I decided I’d just take myself for a ride instead, so I drove the 12 miles out to the road that leads to the road. I pulled into the gravel parking lot, and tried to get myself to calm down. In the cedar on the other side of the road was a bird. A big bird. In fact, it was the first Golden Eagle I’ve ever seen that wasn’t part of a raptor recovery program.
Ah ha, I thought. Something’s afoot. Eagles and crows have long been harbingers of lessons for me, and this one surely was.
I waited a while. Then, a car pulled over, and let out two young mothers and a small child, who were planning to walk in the rain the 12 miles into town. I drove them instead. We went to a run-down house with broken windows, a lot of clutter on a heap in front, and some ramshackle adjacent buildings. They were planning to get a few things, including two more toddlers, then hitchhike to the next town over, about 50 miles away. They had spent the night in the hospital. The story was kind of confusing, but it involved someone getting beat, and someone else getting knifed.
The kids ate the peanuts I usually keep in the car. We stopped for apple juice at the gas station, and then we headed to the trailer park on the other side of the rez. A security car was parked at the end of a street of trailers that were boarded as if empty. Apparently they are not.
I left the family, their gear, and two gallons of water, with someone they knew, and headed back out of town. Along the way, I lifted the body of a dog who looked a lot like Maeda, my husky/shepherd, off the road.
I stopped to attend church. I’ve been to this church before; I like it there, and don’t know why. Anyway, I sat in on the adult Sunday School class. The teacher is probably God’s sister, and she directed her lesson at me. Afterward, I was invited to come again, only next time, I should call first, so I can be the teacher. She wanted to “honor my gift”. No shirking my duties, I suppose. I had been thinking how it would be nice to go to CC as a get-away from the realities of where I work. Guess not.
Afterward, I did truly head back to the house. There is a stretch along the 12 miles where there is little evidence of human existence. On this stretch, in the middle of the middle of the middle of nowhere, I noticed a puppy panting along the road, heading out of town. (Just where do dogs go when they’re on their own?) I passed her by, all the while remembering the other dog I had just cleared from the roadway. So, I turned around, and went and picked her up.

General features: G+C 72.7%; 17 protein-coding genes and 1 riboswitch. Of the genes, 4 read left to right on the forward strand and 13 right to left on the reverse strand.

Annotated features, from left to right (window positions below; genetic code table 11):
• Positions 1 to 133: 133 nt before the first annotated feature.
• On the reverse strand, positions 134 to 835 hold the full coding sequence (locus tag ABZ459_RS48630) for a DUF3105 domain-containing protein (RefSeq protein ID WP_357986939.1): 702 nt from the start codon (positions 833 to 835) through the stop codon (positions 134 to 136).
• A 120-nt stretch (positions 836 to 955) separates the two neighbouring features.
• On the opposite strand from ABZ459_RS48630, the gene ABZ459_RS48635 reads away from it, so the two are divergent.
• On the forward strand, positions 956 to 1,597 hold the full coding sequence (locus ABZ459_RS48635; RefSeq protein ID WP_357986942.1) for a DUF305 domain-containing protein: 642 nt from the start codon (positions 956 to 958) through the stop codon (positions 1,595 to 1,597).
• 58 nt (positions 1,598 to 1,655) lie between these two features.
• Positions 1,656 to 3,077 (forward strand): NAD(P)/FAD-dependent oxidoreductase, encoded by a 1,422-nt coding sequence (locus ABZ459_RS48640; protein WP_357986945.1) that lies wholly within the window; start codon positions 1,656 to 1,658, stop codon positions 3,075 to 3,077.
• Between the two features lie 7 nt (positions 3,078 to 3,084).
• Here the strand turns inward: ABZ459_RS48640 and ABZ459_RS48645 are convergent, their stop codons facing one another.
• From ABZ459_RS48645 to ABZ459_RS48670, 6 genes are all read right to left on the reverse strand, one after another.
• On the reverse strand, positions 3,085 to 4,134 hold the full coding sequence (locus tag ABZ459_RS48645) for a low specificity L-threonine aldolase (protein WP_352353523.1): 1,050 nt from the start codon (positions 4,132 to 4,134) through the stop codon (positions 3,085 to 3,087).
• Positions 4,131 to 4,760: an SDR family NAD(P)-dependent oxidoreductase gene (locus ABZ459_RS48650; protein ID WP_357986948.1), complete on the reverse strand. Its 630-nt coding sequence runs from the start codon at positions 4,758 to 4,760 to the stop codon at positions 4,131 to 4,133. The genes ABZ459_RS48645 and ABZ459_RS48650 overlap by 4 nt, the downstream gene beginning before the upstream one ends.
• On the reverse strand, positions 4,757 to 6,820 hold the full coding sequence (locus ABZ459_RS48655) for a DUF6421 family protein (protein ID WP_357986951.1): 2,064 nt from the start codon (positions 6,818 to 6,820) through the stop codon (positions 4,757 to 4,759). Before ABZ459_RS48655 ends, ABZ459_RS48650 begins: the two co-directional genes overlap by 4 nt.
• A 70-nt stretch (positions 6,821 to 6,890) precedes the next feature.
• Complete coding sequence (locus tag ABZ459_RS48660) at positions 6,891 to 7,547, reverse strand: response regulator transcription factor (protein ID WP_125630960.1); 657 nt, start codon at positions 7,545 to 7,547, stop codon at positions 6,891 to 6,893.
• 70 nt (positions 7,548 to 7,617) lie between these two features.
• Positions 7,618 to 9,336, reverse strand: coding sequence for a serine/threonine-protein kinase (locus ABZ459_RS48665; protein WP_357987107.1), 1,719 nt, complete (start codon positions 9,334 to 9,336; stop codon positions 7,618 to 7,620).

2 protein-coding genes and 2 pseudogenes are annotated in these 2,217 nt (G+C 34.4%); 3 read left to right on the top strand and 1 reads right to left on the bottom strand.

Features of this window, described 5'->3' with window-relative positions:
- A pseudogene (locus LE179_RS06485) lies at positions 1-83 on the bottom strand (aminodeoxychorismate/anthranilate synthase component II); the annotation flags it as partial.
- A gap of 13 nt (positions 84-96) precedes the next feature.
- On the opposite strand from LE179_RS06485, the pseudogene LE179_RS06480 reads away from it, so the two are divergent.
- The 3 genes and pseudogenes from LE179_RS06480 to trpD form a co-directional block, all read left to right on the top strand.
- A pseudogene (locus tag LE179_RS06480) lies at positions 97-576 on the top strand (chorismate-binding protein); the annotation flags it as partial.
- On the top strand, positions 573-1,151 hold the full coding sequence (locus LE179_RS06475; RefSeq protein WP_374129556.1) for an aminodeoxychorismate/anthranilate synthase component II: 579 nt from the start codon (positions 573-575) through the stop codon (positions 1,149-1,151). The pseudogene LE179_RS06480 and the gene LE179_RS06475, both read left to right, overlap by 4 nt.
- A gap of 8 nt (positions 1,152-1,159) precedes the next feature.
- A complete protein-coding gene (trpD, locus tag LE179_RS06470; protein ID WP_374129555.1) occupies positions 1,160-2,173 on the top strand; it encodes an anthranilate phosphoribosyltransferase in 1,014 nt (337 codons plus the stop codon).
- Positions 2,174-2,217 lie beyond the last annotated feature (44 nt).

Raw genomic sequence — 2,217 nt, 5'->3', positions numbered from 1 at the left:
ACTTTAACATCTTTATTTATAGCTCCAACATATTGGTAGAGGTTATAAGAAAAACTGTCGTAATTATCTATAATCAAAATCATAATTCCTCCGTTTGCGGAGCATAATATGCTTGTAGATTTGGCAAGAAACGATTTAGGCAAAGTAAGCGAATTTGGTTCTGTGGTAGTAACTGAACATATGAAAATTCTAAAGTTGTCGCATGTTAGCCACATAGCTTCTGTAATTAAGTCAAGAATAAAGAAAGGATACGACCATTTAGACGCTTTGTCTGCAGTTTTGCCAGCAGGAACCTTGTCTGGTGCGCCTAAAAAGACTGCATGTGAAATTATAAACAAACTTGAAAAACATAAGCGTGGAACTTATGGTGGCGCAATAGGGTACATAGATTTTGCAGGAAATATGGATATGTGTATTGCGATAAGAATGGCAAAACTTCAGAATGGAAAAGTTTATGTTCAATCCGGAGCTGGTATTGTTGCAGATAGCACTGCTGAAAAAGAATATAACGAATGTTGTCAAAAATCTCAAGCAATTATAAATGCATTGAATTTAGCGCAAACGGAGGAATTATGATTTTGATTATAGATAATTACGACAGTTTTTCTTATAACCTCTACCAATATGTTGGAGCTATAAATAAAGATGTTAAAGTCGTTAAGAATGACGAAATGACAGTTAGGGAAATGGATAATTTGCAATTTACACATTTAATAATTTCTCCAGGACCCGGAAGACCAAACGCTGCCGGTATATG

Now Nala has a job, which she sorely needed. Auntie Nala has been giving the new one very good instruction, and the occasional swat. They play together, and sleep together (this usually involves me, too). Mae is now a ‘grandma’, and seems to appreciate the role. Freckles is small, and still likes to chew things, so we’re stocking up on toys. Otherwise, my toes, nose, and fingers get gnawed on until she falls asleep. This is not exactly relaxing, but I do kind of like it.
All in all, it’s been a very busy week. The Community is teaching me many things. The stereotype of drunken Indians is a lie. These are hard-working folk with a hard lot in life. They love their children, love their land, love their traditions. There is pride in the Apache language, and history. There is the beginning of forgiveness between Apache and the Enemy, White Man. There is strength, passion, grace. And very little money, or trappings of material wealth. Almost every night, though, I hear the music from a house concert, celebrating life, singing praise songs and ballads.
Going into Show Low is weird. It’s a city, full of people, a commercial district, theaters, etc. But I don’t want to stay there. It’s too noisy, and it seems strange to see women with dyed hair (we’re talking middle age women with orange hair), and makeup. I prefer the neighborhood where I live.
These mountains are old. And I live here. It’s totally trippy.
Thanks for sharing. Sleep well,